In Rod Dreher’s new book on Christian ecclesiology, The Benedict Option, remembering the holiness of order paves the way for Christians to direct their lives through regular prayer, fasting, repentance, and the holy sacraments. These ancient practices are orthodox, but Dreher argues that Christians have forgotten that these practices are vehicles that point to the Divine. They are holy technologies that ground the practicing Christian in faith, hope, and love.
Intentional community is where Dreher spends the bulk of his book. Here, he lifts up the importance of orthodox teaching, preaching, theology, and liturgy in today’s churches. Also, nothing is left out for the individual, family, or community; all aspects of life are to be ordered around following Jesus Christ. Anything other than a reordering of one’s life to Christ calls into question one’s seriousness toward Christianity, its tenants, and its founder.
The ongoing metaphor of the book is found in the story and image of Noah’s Ark. The church, Dreher argues, is both “Ark and Wellspring – and Christians must live in both realities. God gave us the Ark of the church to keep us from drowning in the raging flood. But He also gave us the church as a place to drown our old selves symbolically in the waters of baptism, and to grow in new life, nourished by the never-ending torrent of His grace. You cannot live the Benedict Option without seeing both visions simultaneously” (238). The church as Ark is to keep the orthodox teachings and liturgies alive and well, and not to water down theology for the sake of progress. The church stands as a symbol counter to the culture around it. If the church simply mirrors society, it ceases to be the church. The church as “a place to drown our old selves” is an aged old teaching, first by Jesus Christ himself, then by St. Paul. In Matthew’s Gospel, Jesus tells his disciples, “Those who find their life will lose it, and those who lose their life for my sake will find it” (Matt 10:39). The dying to self metaphor is more clearly in Romans, “Do you not know that all of us who have been baptized into Christ Jesus were baptized into his death? Therefore we have been buried with him by baptism into death, so that, just as Christ was raised from the dead by the glory of the Father, so we too might walk in newness of life…” (Rom 6:4).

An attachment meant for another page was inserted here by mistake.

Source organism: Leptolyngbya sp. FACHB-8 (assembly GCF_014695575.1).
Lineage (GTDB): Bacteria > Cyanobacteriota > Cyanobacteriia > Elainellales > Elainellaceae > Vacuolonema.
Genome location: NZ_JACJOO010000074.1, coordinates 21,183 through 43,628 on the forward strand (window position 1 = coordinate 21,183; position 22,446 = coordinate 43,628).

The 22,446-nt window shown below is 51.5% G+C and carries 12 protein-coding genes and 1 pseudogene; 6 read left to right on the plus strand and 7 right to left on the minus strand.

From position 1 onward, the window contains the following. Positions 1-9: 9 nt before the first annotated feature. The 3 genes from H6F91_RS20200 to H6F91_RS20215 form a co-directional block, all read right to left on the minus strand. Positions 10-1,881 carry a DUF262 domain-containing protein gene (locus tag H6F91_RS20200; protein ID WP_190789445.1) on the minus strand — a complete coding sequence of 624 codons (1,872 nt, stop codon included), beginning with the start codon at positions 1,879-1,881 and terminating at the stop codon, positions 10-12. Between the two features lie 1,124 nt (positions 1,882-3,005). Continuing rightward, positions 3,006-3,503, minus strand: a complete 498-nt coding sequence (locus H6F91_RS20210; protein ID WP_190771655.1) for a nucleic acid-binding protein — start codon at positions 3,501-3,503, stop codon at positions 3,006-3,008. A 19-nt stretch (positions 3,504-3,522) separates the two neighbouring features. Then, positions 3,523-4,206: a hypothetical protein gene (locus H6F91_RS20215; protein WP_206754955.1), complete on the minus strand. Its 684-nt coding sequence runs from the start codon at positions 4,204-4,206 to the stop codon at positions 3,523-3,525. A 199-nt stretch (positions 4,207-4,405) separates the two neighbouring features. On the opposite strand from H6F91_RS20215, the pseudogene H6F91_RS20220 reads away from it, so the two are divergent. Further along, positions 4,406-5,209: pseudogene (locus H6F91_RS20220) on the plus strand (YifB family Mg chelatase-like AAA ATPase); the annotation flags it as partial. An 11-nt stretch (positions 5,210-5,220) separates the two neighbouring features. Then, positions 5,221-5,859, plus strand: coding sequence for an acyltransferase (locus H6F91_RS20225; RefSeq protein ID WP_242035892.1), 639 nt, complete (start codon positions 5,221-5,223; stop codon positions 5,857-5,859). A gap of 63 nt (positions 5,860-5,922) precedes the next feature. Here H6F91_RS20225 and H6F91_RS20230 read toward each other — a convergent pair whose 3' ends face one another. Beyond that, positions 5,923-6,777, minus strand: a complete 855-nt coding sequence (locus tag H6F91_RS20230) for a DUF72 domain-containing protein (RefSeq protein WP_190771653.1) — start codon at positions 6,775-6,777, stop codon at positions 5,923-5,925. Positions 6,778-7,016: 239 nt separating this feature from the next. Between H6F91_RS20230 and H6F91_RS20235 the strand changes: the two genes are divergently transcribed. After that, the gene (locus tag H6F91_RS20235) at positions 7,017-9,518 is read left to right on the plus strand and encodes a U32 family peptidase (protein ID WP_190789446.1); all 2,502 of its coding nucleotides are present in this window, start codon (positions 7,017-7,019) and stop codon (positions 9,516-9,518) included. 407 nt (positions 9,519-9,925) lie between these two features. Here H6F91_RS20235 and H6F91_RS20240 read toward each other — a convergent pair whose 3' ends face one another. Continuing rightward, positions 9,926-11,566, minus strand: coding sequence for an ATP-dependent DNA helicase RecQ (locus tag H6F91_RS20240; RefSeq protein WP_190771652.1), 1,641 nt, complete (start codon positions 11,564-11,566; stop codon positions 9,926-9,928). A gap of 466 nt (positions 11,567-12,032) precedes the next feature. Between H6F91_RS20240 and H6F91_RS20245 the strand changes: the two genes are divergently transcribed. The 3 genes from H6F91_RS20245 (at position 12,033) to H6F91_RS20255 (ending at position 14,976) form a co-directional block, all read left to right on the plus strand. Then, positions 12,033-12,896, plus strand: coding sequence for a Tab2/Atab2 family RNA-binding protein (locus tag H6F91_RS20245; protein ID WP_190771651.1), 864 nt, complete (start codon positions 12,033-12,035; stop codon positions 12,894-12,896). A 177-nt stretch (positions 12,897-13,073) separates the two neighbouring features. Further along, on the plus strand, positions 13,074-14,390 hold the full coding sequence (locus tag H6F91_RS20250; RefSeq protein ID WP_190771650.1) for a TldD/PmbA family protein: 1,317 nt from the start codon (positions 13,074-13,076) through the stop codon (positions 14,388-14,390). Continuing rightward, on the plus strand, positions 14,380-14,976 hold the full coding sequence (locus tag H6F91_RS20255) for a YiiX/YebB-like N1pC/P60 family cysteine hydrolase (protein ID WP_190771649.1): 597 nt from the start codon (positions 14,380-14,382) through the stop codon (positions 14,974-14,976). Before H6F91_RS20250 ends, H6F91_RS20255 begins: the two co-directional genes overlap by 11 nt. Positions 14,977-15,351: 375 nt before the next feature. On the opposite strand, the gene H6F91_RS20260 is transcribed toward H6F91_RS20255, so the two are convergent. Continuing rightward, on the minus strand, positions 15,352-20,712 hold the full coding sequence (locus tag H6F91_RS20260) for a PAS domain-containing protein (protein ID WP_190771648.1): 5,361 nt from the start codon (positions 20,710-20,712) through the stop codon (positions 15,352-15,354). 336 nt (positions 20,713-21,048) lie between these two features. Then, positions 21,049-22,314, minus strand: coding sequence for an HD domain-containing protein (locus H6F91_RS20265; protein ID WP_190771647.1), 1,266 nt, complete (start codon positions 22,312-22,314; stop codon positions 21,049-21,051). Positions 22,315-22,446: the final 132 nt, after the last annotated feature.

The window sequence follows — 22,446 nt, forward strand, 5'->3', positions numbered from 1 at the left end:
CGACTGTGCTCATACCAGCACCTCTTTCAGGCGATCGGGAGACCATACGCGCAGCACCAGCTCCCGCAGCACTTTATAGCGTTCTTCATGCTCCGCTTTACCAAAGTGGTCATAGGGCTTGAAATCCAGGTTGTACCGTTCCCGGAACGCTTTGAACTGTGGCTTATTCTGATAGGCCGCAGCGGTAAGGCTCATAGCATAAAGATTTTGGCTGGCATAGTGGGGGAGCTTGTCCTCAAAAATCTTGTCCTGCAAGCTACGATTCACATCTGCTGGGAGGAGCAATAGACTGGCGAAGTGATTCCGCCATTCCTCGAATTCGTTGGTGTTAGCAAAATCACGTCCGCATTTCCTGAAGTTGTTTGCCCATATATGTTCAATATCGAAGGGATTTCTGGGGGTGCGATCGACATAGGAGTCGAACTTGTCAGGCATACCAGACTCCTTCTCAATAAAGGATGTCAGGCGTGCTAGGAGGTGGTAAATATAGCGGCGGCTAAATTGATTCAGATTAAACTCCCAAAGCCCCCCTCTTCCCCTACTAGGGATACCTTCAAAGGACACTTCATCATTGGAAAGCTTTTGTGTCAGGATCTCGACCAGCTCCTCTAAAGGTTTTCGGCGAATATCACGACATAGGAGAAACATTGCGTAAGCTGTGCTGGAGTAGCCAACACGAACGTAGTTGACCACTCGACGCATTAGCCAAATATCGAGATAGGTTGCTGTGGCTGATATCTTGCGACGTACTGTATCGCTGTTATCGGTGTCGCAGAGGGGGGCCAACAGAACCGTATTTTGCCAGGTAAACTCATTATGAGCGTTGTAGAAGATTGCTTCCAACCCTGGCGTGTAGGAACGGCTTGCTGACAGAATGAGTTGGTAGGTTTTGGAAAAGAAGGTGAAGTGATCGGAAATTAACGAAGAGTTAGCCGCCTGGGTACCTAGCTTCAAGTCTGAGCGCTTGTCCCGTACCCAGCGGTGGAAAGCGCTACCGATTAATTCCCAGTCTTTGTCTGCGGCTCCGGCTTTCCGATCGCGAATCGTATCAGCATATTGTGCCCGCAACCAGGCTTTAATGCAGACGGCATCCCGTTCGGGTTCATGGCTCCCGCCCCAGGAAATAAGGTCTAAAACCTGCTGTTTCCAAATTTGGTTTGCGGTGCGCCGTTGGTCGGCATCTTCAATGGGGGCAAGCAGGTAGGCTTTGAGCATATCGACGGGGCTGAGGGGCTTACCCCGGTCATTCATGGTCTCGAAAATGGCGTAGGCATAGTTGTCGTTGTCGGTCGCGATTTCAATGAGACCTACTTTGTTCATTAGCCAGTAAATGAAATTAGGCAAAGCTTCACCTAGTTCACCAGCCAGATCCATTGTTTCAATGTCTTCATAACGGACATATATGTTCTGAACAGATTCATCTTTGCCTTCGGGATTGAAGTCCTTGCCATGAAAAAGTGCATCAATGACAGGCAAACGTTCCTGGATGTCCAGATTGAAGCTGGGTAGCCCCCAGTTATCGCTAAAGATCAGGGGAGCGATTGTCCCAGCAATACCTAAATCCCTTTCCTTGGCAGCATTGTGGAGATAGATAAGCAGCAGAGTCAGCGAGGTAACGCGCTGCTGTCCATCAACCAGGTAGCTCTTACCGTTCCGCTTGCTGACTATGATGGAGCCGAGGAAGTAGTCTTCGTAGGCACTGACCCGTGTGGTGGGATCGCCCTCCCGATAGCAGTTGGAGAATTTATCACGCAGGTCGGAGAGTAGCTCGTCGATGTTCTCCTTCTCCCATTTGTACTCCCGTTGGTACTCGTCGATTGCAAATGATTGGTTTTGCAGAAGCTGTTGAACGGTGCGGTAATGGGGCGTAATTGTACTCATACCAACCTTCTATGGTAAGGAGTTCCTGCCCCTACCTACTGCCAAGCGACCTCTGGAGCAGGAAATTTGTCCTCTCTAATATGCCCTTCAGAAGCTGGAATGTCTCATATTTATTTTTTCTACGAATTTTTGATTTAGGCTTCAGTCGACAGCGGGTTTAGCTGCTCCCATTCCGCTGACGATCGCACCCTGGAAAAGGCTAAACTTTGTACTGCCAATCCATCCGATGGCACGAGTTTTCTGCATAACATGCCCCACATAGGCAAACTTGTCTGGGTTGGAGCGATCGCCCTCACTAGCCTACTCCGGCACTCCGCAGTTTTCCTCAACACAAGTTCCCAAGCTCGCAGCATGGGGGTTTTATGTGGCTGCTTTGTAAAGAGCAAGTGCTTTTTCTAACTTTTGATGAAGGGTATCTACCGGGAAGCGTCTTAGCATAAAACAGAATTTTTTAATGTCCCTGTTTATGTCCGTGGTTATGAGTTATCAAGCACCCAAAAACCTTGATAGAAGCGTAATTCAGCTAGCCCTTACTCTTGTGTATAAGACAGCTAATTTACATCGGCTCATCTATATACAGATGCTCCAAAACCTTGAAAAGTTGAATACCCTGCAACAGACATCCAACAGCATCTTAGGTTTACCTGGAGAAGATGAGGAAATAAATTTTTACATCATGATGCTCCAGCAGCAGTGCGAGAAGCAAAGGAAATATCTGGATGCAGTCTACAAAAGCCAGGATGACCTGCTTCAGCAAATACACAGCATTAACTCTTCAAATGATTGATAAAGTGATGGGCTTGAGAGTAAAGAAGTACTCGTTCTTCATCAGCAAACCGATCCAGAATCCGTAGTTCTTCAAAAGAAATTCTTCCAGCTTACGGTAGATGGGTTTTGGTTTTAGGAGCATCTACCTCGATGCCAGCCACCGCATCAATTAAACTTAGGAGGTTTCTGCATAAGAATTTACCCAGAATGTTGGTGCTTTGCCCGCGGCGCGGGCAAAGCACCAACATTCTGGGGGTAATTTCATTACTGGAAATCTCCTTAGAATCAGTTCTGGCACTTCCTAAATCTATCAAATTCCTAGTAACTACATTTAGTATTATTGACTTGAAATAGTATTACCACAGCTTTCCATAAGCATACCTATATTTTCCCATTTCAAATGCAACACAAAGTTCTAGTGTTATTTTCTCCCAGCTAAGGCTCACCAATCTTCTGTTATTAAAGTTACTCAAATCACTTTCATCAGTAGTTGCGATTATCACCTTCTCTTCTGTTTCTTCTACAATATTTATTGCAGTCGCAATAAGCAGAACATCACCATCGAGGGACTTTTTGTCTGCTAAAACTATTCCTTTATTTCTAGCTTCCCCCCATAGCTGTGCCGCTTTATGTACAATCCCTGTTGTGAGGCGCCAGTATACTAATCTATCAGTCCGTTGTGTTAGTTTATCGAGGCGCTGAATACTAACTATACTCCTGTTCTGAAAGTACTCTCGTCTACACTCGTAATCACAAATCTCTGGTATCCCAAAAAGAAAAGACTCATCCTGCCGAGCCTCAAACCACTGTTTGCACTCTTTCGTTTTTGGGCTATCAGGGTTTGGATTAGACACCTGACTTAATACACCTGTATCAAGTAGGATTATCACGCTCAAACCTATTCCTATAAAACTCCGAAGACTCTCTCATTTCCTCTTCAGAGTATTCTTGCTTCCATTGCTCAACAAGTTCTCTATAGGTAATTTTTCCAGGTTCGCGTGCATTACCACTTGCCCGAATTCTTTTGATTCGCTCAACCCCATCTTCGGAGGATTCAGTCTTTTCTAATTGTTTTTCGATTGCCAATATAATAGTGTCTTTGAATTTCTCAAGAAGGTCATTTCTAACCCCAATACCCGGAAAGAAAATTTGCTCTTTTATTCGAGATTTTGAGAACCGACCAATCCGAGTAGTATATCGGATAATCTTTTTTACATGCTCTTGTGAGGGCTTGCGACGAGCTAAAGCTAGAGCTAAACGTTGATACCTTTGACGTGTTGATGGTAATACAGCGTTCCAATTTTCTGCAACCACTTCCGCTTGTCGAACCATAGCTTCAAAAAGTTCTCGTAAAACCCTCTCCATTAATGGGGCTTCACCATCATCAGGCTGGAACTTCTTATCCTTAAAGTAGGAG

Christianity has always been a religion of paradox; the main paradox being that dying to self brings newness of life through Christ’s resurrection. I believe Dreher is arguing that life is found in Christ through the church and through the Spirit’s holy ordering. The world has forgotten the ordering; thus progresses along with an eventual death by nihilism and narcissism in its various forms and technologies (i.e. individually, corporately, institutionally, and systematically). This begs the question: Is God’s creation good? Well, it certainly was “in the beginning,” but what and how do we experience goodness now? Jesus famously said, “None is good but God…” (Mark 10:8). This may be our answer, and ultimately Dreher’s point: If nothing is good but God, why not order all aspects of our lives toward the entity that created goodness? After all, is God not the creator of truth, beauty, and goodness?
How one responds to Dreher’s questions (and thesis) will depend on one’s theology, the church one attends, and even how one reads the Bible, and taking Dreher at his word is to fall in line with one expression of Christianity over another; however, in a world that is more and more polarized, knowing what “the other side” says, or has been saying for millennia is important when approaching the debate table. After all, what brings all Christians to the table in the first place is Christ, and arguing over what is best in any given tradition may ultimately be a matter of unity over and above uniformity. I would recommend this book to both my conservative and liberal Christian friends. It’s an honest look on how Christians can live into the goodness of God with the gift of the church, community, and prayerful discipleship. I agree with Dreher that many have forgotten what relationship with God, self, and neighbor looks like, and it is up to Christians to get this ordering right. It’s an option worth considering. It’s an option worth practicing. It’s an option worth living, even in the midst of death.